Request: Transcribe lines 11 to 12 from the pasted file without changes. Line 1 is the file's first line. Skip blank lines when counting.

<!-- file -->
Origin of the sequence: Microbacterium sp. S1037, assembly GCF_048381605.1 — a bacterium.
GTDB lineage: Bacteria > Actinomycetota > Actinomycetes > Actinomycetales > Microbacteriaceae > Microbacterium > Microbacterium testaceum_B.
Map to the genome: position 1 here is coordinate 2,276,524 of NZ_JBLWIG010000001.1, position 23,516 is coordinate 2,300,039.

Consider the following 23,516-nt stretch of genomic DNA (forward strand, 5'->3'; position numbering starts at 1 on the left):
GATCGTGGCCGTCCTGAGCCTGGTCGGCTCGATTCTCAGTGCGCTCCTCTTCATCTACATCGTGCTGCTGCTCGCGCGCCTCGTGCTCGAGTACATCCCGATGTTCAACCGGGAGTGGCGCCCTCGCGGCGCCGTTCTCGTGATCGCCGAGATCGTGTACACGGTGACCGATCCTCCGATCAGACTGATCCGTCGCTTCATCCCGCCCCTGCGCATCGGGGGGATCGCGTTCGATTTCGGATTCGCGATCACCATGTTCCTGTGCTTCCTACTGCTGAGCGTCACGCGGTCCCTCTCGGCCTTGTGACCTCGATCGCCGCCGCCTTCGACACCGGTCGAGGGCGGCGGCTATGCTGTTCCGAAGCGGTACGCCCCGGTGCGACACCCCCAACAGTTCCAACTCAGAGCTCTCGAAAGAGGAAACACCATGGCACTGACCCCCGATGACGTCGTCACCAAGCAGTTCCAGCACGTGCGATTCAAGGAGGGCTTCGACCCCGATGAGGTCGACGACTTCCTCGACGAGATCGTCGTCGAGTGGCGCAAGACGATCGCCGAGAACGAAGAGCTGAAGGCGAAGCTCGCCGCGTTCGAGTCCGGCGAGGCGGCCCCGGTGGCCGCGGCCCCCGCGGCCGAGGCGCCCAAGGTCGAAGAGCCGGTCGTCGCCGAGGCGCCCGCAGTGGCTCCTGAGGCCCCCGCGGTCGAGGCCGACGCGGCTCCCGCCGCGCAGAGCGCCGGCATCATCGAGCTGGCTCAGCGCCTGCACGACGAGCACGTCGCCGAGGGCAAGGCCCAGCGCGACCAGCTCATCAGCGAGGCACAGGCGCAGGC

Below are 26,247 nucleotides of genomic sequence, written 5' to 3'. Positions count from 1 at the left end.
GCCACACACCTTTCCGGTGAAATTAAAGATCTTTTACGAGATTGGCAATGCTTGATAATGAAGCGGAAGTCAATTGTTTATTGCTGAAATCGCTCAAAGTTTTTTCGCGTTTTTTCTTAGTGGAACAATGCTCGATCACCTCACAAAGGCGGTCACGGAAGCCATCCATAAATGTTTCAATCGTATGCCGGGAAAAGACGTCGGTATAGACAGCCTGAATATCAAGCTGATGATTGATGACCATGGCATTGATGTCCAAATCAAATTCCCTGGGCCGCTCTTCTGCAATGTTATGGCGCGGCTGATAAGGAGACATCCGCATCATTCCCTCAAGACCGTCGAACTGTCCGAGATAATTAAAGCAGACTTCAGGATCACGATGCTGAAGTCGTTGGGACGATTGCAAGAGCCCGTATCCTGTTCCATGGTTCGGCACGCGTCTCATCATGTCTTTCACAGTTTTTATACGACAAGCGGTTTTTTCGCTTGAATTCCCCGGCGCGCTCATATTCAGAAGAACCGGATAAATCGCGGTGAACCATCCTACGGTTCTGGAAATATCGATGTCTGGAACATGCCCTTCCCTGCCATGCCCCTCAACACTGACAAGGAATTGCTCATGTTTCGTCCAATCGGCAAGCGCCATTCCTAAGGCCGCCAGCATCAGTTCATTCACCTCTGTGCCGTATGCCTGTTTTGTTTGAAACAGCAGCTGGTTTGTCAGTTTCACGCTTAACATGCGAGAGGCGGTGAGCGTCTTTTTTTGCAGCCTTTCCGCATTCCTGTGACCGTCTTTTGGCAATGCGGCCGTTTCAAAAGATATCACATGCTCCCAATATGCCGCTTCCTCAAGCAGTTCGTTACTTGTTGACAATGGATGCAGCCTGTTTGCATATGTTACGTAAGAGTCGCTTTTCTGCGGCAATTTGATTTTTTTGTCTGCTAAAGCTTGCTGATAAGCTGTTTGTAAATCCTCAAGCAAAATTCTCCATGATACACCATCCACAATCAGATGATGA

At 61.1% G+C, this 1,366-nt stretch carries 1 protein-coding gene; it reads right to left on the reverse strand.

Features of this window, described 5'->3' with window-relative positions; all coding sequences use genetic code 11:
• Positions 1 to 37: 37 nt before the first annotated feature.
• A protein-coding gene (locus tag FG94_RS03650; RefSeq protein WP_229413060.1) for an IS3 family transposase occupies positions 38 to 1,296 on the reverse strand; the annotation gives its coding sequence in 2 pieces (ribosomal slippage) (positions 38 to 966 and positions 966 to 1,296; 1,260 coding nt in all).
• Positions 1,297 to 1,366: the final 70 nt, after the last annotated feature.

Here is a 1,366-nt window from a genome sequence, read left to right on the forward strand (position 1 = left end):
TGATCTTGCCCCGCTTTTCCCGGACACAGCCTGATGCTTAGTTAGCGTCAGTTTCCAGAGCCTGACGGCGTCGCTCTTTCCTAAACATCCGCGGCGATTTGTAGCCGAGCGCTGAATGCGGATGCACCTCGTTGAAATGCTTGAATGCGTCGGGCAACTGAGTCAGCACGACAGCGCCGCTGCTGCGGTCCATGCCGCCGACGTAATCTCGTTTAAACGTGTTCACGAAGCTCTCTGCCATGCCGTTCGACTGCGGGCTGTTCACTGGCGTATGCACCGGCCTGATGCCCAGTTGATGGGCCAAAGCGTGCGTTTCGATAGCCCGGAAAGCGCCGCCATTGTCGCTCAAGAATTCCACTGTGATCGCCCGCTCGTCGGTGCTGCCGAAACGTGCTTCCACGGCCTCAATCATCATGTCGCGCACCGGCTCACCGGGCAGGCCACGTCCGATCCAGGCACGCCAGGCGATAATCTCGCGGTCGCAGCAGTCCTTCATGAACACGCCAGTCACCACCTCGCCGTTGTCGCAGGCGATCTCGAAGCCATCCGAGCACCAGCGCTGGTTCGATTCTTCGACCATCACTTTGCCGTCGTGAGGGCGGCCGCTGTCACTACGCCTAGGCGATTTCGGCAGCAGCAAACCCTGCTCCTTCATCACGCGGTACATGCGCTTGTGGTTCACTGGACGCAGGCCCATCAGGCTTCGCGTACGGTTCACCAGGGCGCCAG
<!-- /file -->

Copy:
• A protein-coding gene (locus tag FG94_RS03650; RefSeq protein WP_229413060.1) for an IS3 family transposase occupies positions 38 to 1,296 on the reverse strand; the annotation gives its coding sequence in 2 pieces (ribosomal slippage) (positions 38 to 966 and positions 966 to 1,296; 1,260 coding nt in all).
• Positions 1,297 to 1,366: the final 70 nt, after the last annotated feature.